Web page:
Monday, January 31, 2011

Love is not Selfish ...

"This is how we know what love is: Jesus Christ laid down his life for us. And we ought to lay down our lives for our brothers and sisters." -- 1John 3:16

Last week American Idol hopeful Chris Medina won the hearts of millions not with his dazzling vocals, but with his story of love and commitment. In 2009, two months before his scheduled wedding, his fiance was critically injured in a car accident. She suffered a traumatic brain injury.

"I was about to make vows just two months from the accident -- through thick and thin, 'til death do us part, for better or worse," he said in an interview. "What kind of guy would I be if I walked out when she needed me the most?"

As we learn of Chris' story, we watch in awe. His level of true commitment, devotion, and unadulterated unselfishness leaves us breathless. But perhaps the most telling part of the story is not Chris' actions, but our response.

In a society that rhapsodizes about "love" in everything from the biggest hits in every genre of music to the hottest movies to best selling books, we really don't get what love is.

We've redefined love to cater to our own pleasures and desires. We've made it all about ME! And we've forgotten what our God has taught us -- that love is sacrifice. It is laying down one's life for another. It is not about getting your needs fulfilled but about giving up your own comfort for another person's good.

Chris Medina has quite simply demonstrated true love. It is a choice he is making each day. And one I hope he continues to make.

Are you longing for love? Then take a honest look at Chris' story. His situation is not one any of us would ever choose. But if God saw fit to require it of us, would we be able to love well? It is not question I want to answer, because I fear I would fail, though I pray God would grant me the grace to walk faithfully through it.

Our ultimate example, our Lord Jesus Christ, demonstrated it so long ago when He laid down His life for us. But since we've heard it in church since childhood, sometimes it seems to have lost its luster. If we can get teary eyed in the face of Chris' demonstration to true love, why can't the idea of God Himself giving His very son still stir us inside?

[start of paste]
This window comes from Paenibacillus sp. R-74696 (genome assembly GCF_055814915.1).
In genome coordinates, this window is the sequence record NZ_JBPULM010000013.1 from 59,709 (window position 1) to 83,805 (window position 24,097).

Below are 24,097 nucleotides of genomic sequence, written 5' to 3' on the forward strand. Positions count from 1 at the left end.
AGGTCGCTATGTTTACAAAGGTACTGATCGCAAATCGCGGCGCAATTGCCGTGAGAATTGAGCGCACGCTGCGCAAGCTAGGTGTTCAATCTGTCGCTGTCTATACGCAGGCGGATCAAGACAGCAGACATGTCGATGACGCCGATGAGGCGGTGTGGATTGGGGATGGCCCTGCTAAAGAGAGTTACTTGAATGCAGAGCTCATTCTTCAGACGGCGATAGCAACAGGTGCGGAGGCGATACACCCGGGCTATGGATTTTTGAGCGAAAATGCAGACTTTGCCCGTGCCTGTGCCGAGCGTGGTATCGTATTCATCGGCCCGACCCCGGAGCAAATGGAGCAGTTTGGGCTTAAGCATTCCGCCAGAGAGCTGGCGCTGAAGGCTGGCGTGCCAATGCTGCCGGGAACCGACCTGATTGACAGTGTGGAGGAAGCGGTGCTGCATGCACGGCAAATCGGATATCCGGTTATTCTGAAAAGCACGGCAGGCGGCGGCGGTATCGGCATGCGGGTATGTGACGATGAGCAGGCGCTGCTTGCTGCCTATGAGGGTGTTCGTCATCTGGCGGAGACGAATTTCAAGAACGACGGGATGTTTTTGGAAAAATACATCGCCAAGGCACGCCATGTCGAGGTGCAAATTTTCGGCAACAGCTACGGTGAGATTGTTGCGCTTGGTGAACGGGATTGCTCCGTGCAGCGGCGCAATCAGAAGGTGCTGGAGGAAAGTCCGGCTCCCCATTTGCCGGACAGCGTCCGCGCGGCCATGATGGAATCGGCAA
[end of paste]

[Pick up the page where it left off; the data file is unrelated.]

As February approaches and Valentine's day emerges on the horizon, instead of buying chocolates and roses (or gagging at those who do), we would do well to ask God to help us learn to live out true love -- by His definition.

Thursday, January 27, 2011

Sharp Surrender

"I know what it is to be in need, and I know what it is to have plenty. I have learned the secret of being content in any and every situation, whether well fed or hungry, whether living in plenty or in want." --Philippians 4:12

"There's always something," my husband sighed as our three children shouted at each other in a language we could not understand. After months and months of fighting to get Levi, now he's ours and the period of "adjustment" is in full swing. Levi was new and exciting when he came to visit us each weekend. But now he's just an annoying brother.

"Why do we always get the annoying ones?" my biological daughter, Andi, asked as I put her to bed last night, exasperated with both her siblings. Five months ago when the brakes had been put on our adoption process by an unsupportive psychologist in Budapest, this same little girl looked at me with anguish in her eyes and asked, "What if they don't let us have Levi?"

We are never satisfied, are we? There's always something.

We tend to our lives filled with the phrase, "If only ..." You can fill in the blank.

If only I had more money...
If only I had a car...
If only I were married...
If only I had children...
If only I had a better husband/wife...
If only I had smarter children...
If only I had a better car ...
If only I could lose weight...
If only I were better looking...

...then I would be content/happy.

Really? I doubt it.

Because if we live the "if only" lifestyle, there will always be something else -- just out of our reach.

We frail, pathetic human creatures seek our completeness in the things of this world. AND some of those things are truly good and legitimate requests we can make of God. But these things are not God and therefore will never give us the "completeness" we seek. And God is under no obligation to give them to us.